Victims of bullying suffer academically as well, UCLA psychologists report
Students who are bullied regularly do substantially worse in school, UCLA psychologists report in a special issue of the Journal of Early Adolescence devoted to academic performance and peer relationships.
The UCLA study was conducted with 2,300 students in 11 Los Angeles–area public middle schools and their teachers. Researchers asked the students to rate whether or not they get bullied on a four-point scale and to list which of their fellow students were bullied the most — physically, verbally and as the subject of nasty rumors.
A high level of bullying was consistently associated with lower grades across the three years of middle school. The students who were rated the most-bullied performed substantially worse academically than their peers. Projecting the findings on grade-point average across all three years of middle school, a one-point increase on the four-point bullying scale was associated with a 1.5-point decrease in GPA for one academic subject (e.g., math) — a very large drop.
Teachers provided ratings on how engaged the students were academically, including whether they were participating in class discussions, showing interest in class and completing their homework. The researchers collected data on the students twice a year throughout the three years of middle school and examined the students' grades.
The study is published Aug. 19 in the journal's online edition; the print edition will be published at a later date.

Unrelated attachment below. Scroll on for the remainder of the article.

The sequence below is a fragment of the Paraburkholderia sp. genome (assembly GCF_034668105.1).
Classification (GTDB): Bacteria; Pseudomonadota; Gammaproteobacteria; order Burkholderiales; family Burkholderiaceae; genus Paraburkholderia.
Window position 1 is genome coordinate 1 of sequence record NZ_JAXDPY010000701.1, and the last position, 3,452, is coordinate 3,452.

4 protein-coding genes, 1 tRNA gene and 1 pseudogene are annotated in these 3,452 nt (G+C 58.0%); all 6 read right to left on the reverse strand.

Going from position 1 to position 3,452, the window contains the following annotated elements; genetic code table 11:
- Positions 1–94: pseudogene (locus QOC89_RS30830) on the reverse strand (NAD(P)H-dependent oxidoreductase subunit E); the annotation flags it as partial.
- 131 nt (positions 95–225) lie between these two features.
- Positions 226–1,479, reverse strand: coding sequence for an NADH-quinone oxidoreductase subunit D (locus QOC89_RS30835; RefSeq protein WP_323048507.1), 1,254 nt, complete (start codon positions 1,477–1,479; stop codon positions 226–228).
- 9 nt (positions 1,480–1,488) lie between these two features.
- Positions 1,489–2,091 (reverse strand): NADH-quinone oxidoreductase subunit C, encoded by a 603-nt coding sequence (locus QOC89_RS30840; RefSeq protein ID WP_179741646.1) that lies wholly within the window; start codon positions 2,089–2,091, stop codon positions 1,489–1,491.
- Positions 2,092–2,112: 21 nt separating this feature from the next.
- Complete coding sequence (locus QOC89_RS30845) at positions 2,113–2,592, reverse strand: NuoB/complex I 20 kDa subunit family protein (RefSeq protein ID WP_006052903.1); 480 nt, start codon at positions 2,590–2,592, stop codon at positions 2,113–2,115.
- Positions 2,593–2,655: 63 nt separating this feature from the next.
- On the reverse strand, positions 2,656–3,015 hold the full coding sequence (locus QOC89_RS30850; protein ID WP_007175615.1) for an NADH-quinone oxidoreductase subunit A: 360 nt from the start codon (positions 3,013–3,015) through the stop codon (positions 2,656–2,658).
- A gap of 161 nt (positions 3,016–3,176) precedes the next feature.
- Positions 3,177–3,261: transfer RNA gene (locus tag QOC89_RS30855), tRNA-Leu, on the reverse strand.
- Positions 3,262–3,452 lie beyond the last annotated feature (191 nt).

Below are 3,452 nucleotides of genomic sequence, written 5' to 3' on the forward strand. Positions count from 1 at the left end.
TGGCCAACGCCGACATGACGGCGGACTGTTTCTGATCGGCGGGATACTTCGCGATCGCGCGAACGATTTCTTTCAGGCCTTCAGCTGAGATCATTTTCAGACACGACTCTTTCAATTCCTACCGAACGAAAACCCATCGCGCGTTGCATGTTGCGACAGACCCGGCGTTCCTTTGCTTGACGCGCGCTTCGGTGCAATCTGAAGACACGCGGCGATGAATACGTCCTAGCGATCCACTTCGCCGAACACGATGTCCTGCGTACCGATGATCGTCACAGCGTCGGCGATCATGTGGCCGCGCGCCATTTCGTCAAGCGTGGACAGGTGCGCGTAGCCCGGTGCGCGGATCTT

"We cannot address low achievement in school while ignoring bullying, because the two are frequently linked," said Jaana Juvonen, a UCLA professor of psychology and lead author of the study. "Students who are repeatedly bullied receive poorer grades and participate less in class discussions. Some students may get mislabeled as low achievers because they do not want to speak up in class for fear of getting bullied. Teachers can misinterpret their silence, thinking that these students are not motivated to learn.
"Students who get bullied run the risk of not coming to school, not liking school, perceiving school more negatively and now — based on this study — doing less well academically," said Juvonen, who is also a professor in UCLA's developmental psychology program. "But the link between bullying and achievement can work both ways. The students who are doing poorly are at higher risk for getting bullied, and any student who gets bullied may become a low achiever. Whether bullying happens on school grounds or after school hours on the Internet, it can paralyze students from concentrating on academics."
The research is part of a long-term UCLA bullying project led by UCLA education professor Sandra Graham (who is not a co-author on this study) and Juvonen, which is funded federally by the National Science Foundation and privately by the William T. Grant Foundation.